Glutamine synthetase activity at whole cells was measured as described previously (Saum et al., 2006). For the preparation of cell suspensions, growth of cell cultures was stopped in the mid-exponential growth phase by adding 0.1% (w/v) cetyltrimethylammonium bromide (CTAB) and incubating the cells for 10 min on a shaker at 30°C. Cells were then harvested and washed in 0.2 volumes 1 M KCl corresponding to the NaCl concentration of 1 M in the growth medium. Finally, the pellet was resuspended in 1.5 M KCl to an OD578 of 70 and the cell suspension was stored on ice. The standard reaction mixture (4 ml) contained 126 mM imidazole hydrochloride, 17 mM hydroxylamine hydrochloride, 0.26 mM MnCl2, 24 mM potassium arsenate, 84 g·ml-1 CTAB, 0.37 mM Na-ADP, and varying final KCl concentration as indicated in the text. The pH was adjusted to 7.0. The cell suspension (0.5 ml) was preincubated with this mixture for 2 min at 37°C on a shaker, and the reaction was started by the addition of L-glutamine to a final concentration of 25 mM. Samples (0.5 ml) were withdrawn for 20 min in 5-min intervals, the reaction was stopped by the addition of 1 ml stop mix (0.2 M FeCl3, 0.15 M trichloroacetic acid, 0.25 M HCl), and the samples were incubated on ice for 30 min. Cells were removed by centrifugation (2 min, 15,000 × g). The formation of γ-glutamyl hydroxamate, which forms a brownish complex together with FeCl3, was measured at 540 nm. The purified enzyme was measured in forward reaction. The reaction mixture (800 μl) contained 94 mM Tris, 47 mM hydroxylamine hydrochloride, 56 mM MgCl2, 168 mM L-glutamate, and varying final KCl concentrations as indicated. The pH was adjusted to 7.0. The purified enzyme was preincubated for 5 min at 37°C with this mixture in a waterbath. The reaction was started by the addition of 10 mM ATP (final concentration). Samples (80 μl) were withdrawn for 10 min in 2.5 min intervals, and the reaction was stopped by the addition of 200 μl stop mix (0.2 M FeCl3, 0.15 M trichloracetic acid, 0.25 M HCl). The samples were incubated on ice for 30 min and precipitated protein removed by centrifugation (2 min, 15,000 × g). Formation of the γ-glutamyl-hydroxamate/FeCl3-complex was measured at 540 nm.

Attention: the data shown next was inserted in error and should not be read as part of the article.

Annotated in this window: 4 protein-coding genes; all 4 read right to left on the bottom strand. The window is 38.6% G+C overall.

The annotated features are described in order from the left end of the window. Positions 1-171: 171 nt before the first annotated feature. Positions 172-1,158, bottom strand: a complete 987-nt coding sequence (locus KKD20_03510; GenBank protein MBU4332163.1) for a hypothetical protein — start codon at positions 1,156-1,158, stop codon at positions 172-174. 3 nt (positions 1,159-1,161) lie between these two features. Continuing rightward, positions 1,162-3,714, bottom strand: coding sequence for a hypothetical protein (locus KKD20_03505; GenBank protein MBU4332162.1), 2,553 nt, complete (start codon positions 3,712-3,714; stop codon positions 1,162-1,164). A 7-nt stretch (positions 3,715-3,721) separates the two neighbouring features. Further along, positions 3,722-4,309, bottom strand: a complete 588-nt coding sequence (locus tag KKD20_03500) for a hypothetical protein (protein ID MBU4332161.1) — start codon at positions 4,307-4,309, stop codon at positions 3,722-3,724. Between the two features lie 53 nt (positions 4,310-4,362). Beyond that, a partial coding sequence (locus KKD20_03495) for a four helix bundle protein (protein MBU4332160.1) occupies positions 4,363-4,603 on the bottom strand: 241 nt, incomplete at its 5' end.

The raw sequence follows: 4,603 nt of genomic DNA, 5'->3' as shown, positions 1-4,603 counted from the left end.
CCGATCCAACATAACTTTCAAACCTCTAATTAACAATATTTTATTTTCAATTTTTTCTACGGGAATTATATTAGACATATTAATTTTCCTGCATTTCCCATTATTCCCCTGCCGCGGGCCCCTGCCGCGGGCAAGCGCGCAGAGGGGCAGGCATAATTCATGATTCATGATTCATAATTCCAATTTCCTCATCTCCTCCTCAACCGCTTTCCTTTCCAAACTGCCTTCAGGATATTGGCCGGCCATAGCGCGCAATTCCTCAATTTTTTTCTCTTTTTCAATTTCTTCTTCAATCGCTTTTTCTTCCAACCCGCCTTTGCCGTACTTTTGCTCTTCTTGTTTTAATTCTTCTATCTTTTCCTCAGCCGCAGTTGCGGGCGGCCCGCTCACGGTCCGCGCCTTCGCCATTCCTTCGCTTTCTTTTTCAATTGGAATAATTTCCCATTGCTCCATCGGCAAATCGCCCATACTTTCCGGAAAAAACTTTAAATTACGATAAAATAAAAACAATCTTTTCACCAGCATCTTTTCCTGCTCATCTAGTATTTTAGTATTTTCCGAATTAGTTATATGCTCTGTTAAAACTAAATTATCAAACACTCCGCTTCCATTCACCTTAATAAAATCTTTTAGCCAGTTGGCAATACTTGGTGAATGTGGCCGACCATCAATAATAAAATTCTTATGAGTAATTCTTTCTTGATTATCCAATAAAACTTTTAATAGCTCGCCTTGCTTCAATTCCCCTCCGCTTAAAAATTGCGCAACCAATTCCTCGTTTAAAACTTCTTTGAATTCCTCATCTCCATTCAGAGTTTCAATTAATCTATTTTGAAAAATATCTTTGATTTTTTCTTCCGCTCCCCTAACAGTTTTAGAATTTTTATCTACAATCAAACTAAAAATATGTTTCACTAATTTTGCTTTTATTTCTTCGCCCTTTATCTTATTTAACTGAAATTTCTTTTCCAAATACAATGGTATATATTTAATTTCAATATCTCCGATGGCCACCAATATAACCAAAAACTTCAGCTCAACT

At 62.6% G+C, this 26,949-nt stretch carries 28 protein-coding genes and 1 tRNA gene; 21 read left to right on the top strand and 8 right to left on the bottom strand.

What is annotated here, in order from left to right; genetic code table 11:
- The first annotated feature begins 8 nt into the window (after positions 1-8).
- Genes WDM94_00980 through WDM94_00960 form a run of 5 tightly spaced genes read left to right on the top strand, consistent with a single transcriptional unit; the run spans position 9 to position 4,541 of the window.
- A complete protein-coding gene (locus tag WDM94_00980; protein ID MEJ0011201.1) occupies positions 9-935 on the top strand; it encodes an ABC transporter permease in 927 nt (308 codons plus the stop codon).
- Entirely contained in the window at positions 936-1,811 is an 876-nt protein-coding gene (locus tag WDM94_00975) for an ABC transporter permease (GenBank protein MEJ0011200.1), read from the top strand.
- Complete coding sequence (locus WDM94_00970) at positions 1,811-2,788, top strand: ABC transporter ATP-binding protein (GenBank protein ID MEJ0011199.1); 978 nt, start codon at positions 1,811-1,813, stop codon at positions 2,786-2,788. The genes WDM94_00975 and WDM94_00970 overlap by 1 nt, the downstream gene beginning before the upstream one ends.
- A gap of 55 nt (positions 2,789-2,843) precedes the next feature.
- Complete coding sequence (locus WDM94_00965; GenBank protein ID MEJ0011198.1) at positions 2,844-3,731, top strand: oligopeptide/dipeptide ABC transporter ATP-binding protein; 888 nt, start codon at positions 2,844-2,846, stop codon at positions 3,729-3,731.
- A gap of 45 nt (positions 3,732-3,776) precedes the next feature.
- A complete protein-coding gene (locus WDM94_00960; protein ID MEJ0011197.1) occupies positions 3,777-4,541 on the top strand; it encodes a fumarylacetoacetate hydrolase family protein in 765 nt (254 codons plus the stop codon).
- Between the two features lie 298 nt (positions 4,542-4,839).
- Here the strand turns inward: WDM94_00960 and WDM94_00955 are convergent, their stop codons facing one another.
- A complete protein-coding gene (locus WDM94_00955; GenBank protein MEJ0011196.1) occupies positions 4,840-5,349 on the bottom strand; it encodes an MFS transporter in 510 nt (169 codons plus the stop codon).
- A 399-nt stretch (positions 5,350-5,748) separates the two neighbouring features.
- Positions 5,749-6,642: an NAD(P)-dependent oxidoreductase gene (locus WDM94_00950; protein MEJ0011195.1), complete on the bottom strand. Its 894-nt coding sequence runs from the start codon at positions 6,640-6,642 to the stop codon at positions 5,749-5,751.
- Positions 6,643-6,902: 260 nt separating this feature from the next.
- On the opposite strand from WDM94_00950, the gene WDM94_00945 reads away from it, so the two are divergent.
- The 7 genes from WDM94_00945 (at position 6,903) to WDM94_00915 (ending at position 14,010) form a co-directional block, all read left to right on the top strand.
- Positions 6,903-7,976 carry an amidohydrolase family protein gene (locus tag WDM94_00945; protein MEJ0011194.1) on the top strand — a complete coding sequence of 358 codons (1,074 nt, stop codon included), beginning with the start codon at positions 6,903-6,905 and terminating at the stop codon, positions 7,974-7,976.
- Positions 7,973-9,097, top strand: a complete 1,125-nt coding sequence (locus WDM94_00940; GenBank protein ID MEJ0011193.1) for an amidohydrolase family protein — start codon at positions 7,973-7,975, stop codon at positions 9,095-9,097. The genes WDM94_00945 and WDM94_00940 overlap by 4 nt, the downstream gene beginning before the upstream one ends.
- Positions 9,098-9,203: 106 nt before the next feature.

Protein Content

80 μl perchloric acid (3 M) was added to 200 μl cell suspension. This mixture was incubated for 10 min at 100°C and then cooled on ice. After the addition of 1120 μl H2O and 466 μl trichloroacetic acid [25% (w/v)], precipitated protein was separated by centrifugation (15,000 × g for 15 min). The pellet was then resuspended in 400 μl Na2HPO4 buffer (20 mM) and 200 μl NaOH (0.1 M). The protein concentrations of these solutions as well as of cell extracts were determined by the method of Bradford (Bradford, 1976) using BSA as the standard. The protein content of CTAB permeabilized cells was determined before the addition of CTAB.

Purification of GlnA1 and GlnA2 From Halobacillus halophilus